[RFC v7 16/23] clockevents: clockevents_program_min_delta(): don't set ->next_event

From: Nicolai Stange
Date: Fri Sep 16 2016 - 16:16:23 EST

Currently, clockevents_program_min_delta() sets a clockevent device's
->next_event to the point in time where the minimum delta would actually

delta = dev->min_delta_ns;
dev->next_event = ktime_add_ns(ktime_get(), delta);

For your reference, this is so since the initial advent of
clockevents_program_min_delta() with
commit d1748302f70b ("clockevents: Make minimum delay adjustments

clockevents_program_min_delta() is called from clockevents_program_event()
only. More specifically, it is called if the latter's force argument is set
and, neglecting the case of device programming failure for the moment, if
the requested expiry is in the past.

On the contrary, if the expiry requested from clockevents_program_event()
is in the future, but less than ->min_delta_ns behind, then
- ->next_event gets set to that expiry verbatim
- but the clockevent device gets silently programmed to fire after
->min_delta_ns only.

Thus, in the extreme cases of expires == ktime_get() and
expires == ktime_get() + 1, the respective values of ->next_event would
differ by ->min_delta_ns while the clockevent device would actually get
programmed to fire at (almost) the same times (with force being set,
of course).

While this discontinuity of ->next_event at expires == ktime_get() is not
a problem by itself, the mere use of ->min_delta_ns in the event
programming path hinders upcoming changes making the clockevent core
NTP correction aware: both, ->mult and ->min_delta_ns would need to get
updated as well as consumed atomically and we'd rather like to avoid any
locking here.

Thus, let clockevents_program_event() unconditionally set ->next_event to
the expiry time actually requested by its caller, i.e. don't set
->next_event from clockevents_program_min_delta().

A few notes on why this change is safe with the current consumers of
Note that a clockevents_program_event() with a requested expiry in the
past and force being set basically means: "fire ASAP". Now, consider this
so programmed event getting handed once again to
clockevents_program_event(), i.e. that a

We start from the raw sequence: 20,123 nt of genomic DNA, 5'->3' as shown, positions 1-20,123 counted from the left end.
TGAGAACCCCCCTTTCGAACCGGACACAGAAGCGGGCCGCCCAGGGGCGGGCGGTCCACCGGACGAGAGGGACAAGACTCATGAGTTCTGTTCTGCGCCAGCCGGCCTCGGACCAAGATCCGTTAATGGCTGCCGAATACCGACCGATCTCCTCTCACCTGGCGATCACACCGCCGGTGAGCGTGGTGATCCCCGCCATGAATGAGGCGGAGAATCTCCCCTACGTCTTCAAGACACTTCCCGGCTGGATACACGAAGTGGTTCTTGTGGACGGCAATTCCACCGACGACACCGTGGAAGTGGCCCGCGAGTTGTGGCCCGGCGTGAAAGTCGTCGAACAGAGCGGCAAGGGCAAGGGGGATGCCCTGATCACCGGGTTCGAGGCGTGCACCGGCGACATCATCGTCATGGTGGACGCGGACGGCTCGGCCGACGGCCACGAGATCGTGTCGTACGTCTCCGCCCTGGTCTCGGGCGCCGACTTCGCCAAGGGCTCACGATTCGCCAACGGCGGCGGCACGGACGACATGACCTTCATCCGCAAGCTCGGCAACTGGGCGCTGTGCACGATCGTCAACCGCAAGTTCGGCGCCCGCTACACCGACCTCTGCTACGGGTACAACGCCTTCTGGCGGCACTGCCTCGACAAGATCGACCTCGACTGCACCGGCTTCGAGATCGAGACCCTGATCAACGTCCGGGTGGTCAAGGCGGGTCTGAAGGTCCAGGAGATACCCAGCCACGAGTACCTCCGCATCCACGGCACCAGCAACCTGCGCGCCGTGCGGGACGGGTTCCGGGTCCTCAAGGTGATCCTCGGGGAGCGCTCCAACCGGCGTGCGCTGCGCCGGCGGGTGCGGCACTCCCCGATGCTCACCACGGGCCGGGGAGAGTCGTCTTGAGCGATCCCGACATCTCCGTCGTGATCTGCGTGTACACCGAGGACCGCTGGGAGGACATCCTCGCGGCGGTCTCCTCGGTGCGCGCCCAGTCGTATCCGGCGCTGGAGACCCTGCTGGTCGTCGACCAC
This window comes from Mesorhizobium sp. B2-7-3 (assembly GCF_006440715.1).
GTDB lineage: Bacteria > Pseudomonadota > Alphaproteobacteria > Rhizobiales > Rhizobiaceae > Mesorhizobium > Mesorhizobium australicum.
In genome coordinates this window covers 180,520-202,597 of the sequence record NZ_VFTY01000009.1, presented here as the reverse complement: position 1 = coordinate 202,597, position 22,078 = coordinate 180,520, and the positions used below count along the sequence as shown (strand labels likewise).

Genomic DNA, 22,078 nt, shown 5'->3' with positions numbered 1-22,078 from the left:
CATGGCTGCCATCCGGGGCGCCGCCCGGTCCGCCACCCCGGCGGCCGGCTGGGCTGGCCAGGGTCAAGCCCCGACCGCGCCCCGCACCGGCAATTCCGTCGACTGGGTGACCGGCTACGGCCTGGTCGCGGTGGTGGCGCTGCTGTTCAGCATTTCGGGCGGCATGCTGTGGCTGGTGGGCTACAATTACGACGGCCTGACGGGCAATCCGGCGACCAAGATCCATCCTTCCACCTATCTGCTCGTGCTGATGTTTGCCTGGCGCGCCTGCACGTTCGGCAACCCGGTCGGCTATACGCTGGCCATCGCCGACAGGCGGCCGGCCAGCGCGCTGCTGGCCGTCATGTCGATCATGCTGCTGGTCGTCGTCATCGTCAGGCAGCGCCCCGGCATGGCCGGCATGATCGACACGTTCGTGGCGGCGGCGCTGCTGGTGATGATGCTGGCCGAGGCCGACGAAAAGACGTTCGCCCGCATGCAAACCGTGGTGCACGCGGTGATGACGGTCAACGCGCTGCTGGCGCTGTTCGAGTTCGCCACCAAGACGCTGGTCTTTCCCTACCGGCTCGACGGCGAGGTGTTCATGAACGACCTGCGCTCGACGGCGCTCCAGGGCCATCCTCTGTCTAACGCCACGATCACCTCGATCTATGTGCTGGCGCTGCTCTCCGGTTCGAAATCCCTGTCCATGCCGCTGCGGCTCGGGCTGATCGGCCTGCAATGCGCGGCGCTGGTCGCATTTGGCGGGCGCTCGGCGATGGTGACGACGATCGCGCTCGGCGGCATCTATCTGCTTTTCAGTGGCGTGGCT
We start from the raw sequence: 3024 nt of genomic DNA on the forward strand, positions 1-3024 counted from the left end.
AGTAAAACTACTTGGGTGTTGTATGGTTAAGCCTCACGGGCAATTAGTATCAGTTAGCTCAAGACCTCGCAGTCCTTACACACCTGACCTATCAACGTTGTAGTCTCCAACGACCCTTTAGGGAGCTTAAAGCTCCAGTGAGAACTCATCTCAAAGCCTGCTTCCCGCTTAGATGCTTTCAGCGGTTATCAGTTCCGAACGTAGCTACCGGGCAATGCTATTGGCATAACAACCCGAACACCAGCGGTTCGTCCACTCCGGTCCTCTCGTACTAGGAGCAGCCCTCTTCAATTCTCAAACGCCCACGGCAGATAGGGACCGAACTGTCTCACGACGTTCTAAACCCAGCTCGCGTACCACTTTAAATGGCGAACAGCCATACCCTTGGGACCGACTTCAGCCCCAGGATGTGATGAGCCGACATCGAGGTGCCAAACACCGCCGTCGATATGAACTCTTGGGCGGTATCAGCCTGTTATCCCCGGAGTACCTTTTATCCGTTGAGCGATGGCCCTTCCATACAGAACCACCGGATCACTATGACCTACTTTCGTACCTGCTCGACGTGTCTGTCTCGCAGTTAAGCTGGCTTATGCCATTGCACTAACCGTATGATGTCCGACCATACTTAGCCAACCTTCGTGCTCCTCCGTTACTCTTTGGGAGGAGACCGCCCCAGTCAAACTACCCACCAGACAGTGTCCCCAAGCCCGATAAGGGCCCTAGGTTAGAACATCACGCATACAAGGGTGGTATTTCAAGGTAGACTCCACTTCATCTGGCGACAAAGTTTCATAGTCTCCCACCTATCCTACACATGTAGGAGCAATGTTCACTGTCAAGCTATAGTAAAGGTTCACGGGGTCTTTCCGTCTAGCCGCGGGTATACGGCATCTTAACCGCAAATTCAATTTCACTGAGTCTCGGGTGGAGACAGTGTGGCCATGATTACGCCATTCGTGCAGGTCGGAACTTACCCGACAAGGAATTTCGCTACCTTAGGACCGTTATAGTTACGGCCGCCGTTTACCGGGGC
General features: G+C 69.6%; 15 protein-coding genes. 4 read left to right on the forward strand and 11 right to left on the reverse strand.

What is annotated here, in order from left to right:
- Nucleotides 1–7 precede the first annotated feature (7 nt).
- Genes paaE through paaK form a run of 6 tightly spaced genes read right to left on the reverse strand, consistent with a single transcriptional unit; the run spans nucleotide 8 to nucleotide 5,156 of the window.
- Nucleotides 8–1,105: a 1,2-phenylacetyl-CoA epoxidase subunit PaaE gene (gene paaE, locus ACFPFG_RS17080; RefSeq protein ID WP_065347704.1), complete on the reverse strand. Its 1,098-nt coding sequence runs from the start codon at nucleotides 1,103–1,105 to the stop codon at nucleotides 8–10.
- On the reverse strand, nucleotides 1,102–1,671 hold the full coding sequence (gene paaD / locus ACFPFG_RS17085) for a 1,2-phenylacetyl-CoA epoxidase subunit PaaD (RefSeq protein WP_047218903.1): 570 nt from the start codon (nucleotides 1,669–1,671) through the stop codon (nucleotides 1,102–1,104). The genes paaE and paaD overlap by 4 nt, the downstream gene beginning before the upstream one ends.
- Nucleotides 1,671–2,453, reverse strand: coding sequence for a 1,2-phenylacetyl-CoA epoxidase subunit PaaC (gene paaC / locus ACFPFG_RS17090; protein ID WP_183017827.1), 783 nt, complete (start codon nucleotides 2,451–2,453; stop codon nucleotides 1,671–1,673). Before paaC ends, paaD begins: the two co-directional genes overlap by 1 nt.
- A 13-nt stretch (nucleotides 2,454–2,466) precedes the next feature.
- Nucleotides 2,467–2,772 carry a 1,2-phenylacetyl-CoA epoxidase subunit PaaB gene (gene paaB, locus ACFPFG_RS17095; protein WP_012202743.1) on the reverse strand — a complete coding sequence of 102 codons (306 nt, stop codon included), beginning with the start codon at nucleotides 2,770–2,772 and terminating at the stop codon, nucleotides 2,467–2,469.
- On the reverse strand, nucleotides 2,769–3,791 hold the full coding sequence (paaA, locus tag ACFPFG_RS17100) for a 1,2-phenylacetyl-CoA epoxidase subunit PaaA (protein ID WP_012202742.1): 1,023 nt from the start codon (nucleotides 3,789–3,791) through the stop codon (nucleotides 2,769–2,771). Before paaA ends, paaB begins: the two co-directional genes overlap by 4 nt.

clockevents_program_event(dev, dev->next_event, false)

as in __clockevents_update_freq() is done.
With this change applied, clockevents_program_event() would now properly
detect the expiry being in the past and, due to the force argument being
unset, wouldn't actually do anything.
Before this change OTOH, there would be the (very unlikely) possibility
that the requested event is still somewhere in the future and
clockevents_program_event() would silently delay the event expiration by
another ->min_delta_ns.

The periodic tick handlers on oneshot-only devices use ->next_event
to calculate the followup expiry time.
tick_handle_periodic() spins on reprogramming the clockevent device
until some expiry in the future has been reached:

ktime_t next = dev->next_event;
for(;;) {
next = ktime_add(next, tick_period);
if (!clockevents_program_event(dev, next, false))

Thus, tick_handle_periodic() isn't affected by this change.
For tick_handle_periodic_broadcast(), the situation is different since

commit 2951d5c031a3 ("tick: broadcast: Prevent livelock from event

though: a loop similar to the one from tick_handle_periodic() above got
replaced by a single

ktime_t next = ktime_add(dev->next_event, tick_period);
clockevents_program_event(dev, next, true);

In the case that dev->next_event + tick_period happens to be less than
ktime_get() + ->min_delta_ns, without this change applied, ->next_event
would get recovered to some point in the future after a single
tick_handle_periodic_broadcast() event.
On the contrary, with this patch applied, it could potentially take some
number of tick_handle_periodic_broadcast() events, each separated by
->min_delta_ns only, until ->next_event is able to catch up with the
current ktime_get(). However, if this turns out to become a problem,
the reprogramming loop in tick_handle_periodic_broadcast() can probably
be restored easily.

In kernel/time/tick-broadcast.c, the broadcast receiving clockevent
devices' ->next_event is read multiple times in order to determine who's
next or who must be pinged. These uses all continue to work. Moreover,
clockevent devices getting programmed to something less than
ktime_get() + ->min_delta_ns
might not be the best candidates for a transition into C3 anyway.

Finally, a "sleep length" is calculated at the very end of
tick_nohz_stop_sched_tick() as follows:

ts->sleep_length = ktime_sub(dev->next_event, now);

AFAICS, this can happen to be negative w/o this change applied already: in
NOHZ_MODE_HIGHRES mode there can be some overdue hrtimers whose removal is
blocked because tick_nohz_stop_sched_tick() gets called with interrupts
disabled. Unfortunately, the only user, the menu cpuidle governor,
can't cope with negative sleep lengths as it casts the return value
of the tick_nohz_get_sleep_length() getter to an unsigned int.
This change can very well make things worse here. A followup patch
will force this ->sleep_length to >= 0.

Signed-off-by: Nicolai Stange <nicstange@xxxxxxxxx>
kernel/time/clockevents.c | 2 --
1 file changed, 2 deletions(-)

diff --git a/kernel/time/clockevents.c b/kernel/time/clockevents.c
index f41f584..8983fee 100644
--- a/kernel/time/clockevents.c
+++ b/kernel/time/clockevents.c
@@ -252,7 +252,6 @@ static int clockevents_program_min_delta(struct clock_event_device *dev)

for (i = 0;;) {
delta = dev->min_delta_ns;
- dev->next_event = ktime_add_ns(ktime_get(), delta);

if (clockevent_state_shutdown(dev))
return 0;
@@ -289,7 +288,6 @@ static int clockevents_program_min_delta(struct clock_event_device *dev)
int64_t delta;

delta = dev->min_delta_ns;
- dev->next_event = ktime_add_ns(ktime_get(), delta);

if (clockevent_state_shutdown(dev))
return 0;